Today, he calls himself an “industrial farmer” who uses computers, technology and science to get the most out of the 1,800 acres of corn and soybeans he plants in an area of Illinois where the weather and soil are ideal for farming. The strategy has paid off with bigger and better yields.

Yet to Congress and federal agricultural officials, Phipps and his wife, Jan, are struggling family farmers. Last year, the government sent the Phippses a check for $120,000. Thousands of similar checks arrived throughout the Corn Belt, even as many farmers had bumper crops.

Ridiculous stuff. We can do better.

Any farmers out there who want to share their story?

  • wj

    We have lots of subsidies we no longer need (if we ever did). The question is, how to get rid of them? Maybe someone else has stories to tell of how some subsidy or other got removed. But as far as I can recall, the only way a subsuidy, any subsidy, gets removed is
    a) a national emergency results in a call for everybody to sacrifice something, or
    b) they get replaced by another (probably worse) subsidy.

    Subsidies hurt everybody, but they are like the nagging ache that you never quite get around to having someone treat. However, each one helps a specific group, which therefore fights vigorously to keep and improve it — and with the only weapon that politicians react to: money. So bad as agricultural subsidies are, for consumers (i.e. all of us), for the poor farmers of the world, and for the environment, don’t look for them to do anything by grow any time soon.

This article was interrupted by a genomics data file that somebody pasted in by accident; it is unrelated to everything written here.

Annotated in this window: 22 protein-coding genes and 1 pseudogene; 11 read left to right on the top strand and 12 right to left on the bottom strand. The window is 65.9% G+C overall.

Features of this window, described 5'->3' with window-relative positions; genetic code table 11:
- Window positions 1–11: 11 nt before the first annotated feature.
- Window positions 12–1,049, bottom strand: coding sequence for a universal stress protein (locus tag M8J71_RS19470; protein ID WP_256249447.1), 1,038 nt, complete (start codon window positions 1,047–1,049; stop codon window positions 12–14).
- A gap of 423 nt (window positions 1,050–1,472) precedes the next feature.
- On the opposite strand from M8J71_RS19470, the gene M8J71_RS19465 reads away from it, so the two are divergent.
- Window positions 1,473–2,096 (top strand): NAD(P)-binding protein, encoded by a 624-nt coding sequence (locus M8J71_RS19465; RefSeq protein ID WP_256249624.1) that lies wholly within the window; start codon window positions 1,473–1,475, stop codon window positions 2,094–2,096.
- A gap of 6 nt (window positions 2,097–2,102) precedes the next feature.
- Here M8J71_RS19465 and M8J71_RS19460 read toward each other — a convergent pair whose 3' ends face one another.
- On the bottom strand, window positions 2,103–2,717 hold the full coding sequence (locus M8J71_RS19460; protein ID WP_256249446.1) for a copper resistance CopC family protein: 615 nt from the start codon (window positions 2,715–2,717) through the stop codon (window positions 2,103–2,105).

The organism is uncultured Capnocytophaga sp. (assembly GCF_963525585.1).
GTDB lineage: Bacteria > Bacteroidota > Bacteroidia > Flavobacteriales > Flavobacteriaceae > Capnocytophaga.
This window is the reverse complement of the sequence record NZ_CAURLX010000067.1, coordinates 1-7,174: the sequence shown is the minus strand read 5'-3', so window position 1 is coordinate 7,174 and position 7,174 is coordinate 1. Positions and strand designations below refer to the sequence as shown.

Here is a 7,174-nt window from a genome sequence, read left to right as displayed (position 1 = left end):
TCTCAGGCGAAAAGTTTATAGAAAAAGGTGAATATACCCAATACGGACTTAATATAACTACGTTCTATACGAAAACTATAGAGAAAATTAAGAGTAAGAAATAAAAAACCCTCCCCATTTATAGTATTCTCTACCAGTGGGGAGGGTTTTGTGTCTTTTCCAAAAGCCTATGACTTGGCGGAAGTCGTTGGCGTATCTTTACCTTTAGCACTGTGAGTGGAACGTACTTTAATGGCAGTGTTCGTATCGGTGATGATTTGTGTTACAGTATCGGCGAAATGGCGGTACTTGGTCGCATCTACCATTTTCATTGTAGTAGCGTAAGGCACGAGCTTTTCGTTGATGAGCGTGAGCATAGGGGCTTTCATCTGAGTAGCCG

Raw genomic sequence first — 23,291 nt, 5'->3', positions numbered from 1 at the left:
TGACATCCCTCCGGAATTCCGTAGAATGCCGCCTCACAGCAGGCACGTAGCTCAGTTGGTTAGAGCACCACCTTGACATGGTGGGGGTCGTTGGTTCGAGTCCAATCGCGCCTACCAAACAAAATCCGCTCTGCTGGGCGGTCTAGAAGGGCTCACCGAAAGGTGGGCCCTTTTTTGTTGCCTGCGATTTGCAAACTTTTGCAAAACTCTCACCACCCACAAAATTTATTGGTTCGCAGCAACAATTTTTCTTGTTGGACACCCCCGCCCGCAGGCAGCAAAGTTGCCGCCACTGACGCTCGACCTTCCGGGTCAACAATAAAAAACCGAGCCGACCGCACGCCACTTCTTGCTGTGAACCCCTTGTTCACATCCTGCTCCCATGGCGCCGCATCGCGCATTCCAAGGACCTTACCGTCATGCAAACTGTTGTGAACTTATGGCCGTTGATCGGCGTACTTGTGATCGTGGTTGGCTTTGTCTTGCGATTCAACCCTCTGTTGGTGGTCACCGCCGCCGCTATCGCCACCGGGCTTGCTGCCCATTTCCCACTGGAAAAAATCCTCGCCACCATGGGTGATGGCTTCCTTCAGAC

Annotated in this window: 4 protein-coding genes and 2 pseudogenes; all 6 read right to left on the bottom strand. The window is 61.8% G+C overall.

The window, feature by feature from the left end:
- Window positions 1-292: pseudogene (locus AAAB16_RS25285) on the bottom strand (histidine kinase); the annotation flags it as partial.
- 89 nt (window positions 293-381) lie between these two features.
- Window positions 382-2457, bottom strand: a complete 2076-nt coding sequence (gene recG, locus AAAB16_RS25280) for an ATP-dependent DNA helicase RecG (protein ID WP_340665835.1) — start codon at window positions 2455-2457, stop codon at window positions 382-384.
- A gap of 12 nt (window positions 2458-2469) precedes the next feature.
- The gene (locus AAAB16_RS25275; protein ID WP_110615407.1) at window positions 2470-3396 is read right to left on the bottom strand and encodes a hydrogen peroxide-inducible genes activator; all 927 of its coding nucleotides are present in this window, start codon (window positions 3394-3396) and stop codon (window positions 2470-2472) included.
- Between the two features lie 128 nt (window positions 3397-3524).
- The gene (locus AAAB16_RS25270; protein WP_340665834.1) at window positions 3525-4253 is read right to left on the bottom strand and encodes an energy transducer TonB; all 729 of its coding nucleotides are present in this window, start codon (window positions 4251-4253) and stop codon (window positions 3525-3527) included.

• Aaron

    How about the biggest subsidy around, mortgage interest deduction?

  • sleipner

    I’ve heard that our subsidies to farmers are one of the biggest reasons farmers in Africa have such a hard time of it…they just can’t compete. Granted, we probably wouldn’t allow their imports for fear of diseases anyway…

    Of course subsidies to farmers reduce costs on one of the primary expenses for low income families – food. So theoretically, farmer subsidies are an indirect form of welfare (which one would think the Republicans would hate – God forbid poor people ever get any help)